The Six Biggest Washington Myths
November 4, 2014
by Justin Kermond
If you think Washington is hopelessly broken or that the Federal Reserve is bitterly divided between hawks and doves, you’re wrong, according to Greg Valliere. These were two of six common assertions Valliere challenged in a talk last week.
Valliere is the chief political strategist for the Potomac Research Group, a DC-based political consulting firm. He spoke to an audience of 200 at FundForum USA in Boston on October 28. Valliere prefaced his remarks by positioning himself on the 50-yard line, not promoting the left, right or any specific political ideology.
Myth 1: Washington is hopelessly broken
Valliere acknowledged that Washington was broken in 2013 and cited the political debacles of the government shut down and the debt-ceiling crisis. Valliere said that those experiences were unnerving to a Congress with plummeting job approval ratings. So unnerving, in fact, Congress was moved to act differently in 2014 and achieved positive gains in a number of areas.
They passed a two-year budget with a bipartisan effort led by conservative Paul Ryan (R-WI) and liberal Patty Murray (D-WA). Congress reached a deal on the debt ceiling led by Speaker John Boehner (R-OH). They passed a bipartisan farm bill and a VA reform bill. They guaranteed there would be no government shutdown with the new fiscal year starting on October 1. Lastly, Congress and the White House worked together with Boehner to get 159 Republican members of Congress to vote with the president for arming Syrian rebels.
In 2014, Valliere said the economic results were impressive with GDP growing at least 3%, inflation virtually nonexistent, and unemployment and the deficit both falling. Valliere concluded that while “[t]here are many members of Congress who act like idiots and many federal agencies that are dysfunctional, the facts of 2014 refute that Washington is broken.”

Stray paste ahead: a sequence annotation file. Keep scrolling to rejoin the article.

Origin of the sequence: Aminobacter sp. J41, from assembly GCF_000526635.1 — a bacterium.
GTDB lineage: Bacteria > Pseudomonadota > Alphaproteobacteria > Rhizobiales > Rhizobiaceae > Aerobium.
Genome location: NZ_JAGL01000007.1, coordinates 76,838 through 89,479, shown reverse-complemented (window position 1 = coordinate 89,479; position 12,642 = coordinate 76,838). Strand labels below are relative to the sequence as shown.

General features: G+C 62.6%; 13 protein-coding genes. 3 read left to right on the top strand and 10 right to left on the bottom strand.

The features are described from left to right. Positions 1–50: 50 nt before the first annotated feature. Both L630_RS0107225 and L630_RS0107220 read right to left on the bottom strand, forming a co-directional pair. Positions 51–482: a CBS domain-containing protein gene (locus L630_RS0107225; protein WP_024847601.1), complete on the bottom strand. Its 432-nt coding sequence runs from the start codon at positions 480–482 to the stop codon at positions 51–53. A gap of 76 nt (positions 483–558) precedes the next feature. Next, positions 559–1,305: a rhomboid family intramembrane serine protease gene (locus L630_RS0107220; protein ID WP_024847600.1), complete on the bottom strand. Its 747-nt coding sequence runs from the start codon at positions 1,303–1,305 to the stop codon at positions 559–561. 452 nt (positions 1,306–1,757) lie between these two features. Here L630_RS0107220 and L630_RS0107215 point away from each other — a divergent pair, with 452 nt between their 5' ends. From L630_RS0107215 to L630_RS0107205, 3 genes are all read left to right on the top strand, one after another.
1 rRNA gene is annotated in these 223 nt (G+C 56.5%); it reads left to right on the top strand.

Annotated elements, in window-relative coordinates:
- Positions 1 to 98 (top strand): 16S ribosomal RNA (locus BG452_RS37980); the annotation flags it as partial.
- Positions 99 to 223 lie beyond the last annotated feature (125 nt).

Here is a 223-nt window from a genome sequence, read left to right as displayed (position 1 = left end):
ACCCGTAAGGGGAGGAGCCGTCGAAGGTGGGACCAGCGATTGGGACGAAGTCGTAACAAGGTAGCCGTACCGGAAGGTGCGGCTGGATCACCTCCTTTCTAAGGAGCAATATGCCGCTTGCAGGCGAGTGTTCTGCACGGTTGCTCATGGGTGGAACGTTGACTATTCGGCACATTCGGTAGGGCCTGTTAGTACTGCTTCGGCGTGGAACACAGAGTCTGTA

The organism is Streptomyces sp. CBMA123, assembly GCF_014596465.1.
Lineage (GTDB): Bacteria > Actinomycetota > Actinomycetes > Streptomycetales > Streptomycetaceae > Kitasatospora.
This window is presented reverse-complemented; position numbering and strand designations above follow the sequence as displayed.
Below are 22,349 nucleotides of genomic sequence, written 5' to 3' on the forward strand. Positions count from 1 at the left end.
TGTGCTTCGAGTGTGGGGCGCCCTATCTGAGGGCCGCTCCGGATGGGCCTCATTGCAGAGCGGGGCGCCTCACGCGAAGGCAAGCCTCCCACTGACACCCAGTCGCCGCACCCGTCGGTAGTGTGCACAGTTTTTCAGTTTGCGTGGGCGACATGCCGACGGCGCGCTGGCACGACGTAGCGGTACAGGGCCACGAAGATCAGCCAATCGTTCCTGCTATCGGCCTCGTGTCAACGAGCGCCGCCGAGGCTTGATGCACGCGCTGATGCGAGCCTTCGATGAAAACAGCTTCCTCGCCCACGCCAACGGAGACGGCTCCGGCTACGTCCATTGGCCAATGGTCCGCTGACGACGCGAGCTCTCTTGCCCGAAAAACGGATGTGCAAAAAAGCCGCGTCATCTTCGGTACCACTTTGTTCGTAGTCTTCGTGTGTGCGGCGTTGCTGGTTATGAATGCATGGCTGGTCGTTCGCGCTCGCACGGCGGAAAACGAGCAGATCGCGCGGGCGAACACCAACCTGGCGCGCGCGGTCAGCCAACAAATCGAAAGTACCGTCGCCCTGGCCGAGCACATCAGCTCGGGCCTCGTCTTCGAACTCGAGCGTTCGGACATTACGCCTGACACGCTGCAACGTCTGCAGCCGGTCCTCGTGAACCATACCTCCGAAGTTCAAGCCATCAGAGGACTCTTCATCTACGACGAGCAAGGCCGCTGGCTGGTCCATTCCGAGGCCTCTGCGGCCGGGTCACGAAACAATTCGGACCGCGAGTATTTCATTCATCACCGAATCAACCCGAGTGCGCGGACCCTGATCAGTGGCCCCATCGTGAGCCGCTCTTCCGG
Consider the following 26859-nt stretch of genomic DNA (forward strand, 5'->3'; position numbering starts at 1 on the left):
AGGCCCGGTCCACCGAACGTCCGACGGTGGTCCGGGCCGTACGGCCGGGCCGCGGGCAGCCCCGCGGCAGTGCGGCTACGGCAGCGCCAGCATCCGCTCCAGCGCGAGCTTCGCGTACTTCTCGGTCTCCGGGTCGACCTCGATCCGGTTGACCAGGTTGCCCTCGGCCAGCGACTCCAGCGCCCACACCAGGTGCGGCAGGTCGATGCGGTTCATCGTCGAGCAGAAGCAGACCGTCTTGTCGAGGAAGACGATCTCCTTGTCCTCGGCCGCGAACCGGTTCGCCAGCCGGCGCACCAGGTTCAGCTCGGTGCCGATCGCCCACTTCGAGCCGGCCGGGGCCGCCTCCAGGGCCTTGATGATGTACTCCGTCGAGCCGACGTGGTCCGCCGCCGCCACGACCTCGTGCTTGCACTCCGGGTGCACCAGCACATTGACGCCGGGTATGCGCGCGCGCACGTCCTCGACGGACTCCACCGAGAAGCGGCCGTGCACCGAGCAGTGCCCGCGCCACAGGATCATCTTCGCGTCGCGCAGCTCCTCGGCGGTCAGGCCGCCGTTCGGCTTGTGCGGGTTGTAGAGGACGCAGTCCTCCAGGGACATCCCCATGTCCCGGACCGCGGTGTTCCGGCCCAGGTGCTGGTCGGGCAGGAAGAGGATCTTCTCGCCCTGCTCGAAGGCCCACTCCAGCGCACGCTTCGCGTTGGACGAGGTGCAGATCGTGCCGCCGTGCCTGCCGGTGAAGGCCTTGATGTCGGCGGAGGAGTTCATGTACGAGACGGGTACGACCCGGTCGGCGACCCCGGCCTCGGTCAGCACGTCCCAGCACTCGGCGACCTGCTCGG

Myth 2: The Federal Reserve is hopelessly divided between hawks and doves
This is the most monolithic and dovish Federal Reserve Valliere has seen in his lifetime. He said this Fed will become even more dovish and unified as the dissenting hawks, who do not favor the policies, leave. Jeremy Stein returns to Harvard and Charles Plosser and Richard Fisher are retiring. This leaves Esther George as the remaining hawk.
One unifying mantra of this Fed, Valliere said, is “that if they err, they err on the side of staying a little too easy for a little too long rather than erring on the side of tightening too soon.” He noted that, with rates this low, if the Fed tightens too soon it is hard to fix. If they wait a little too long, they “can always tap on the brakes to cool off the economy.”
The second mantra Valliere says is that there are more downside risks than upside risks to the economy. Although GDP increased at a rate of 3.5% in the third quarter of 2014, the Fed foresees downside headwinds from Germany, China, an “unhealed” U.S. labor market, and an inflation rate that is “still too low.” With quantitative easing (QE) ending on October 29, Valliere predicted the Fed will wait until as late as next summer before raising rates. It will be a very slow process where the Fed will ensure these rate hikes do not negatively affect the economy.
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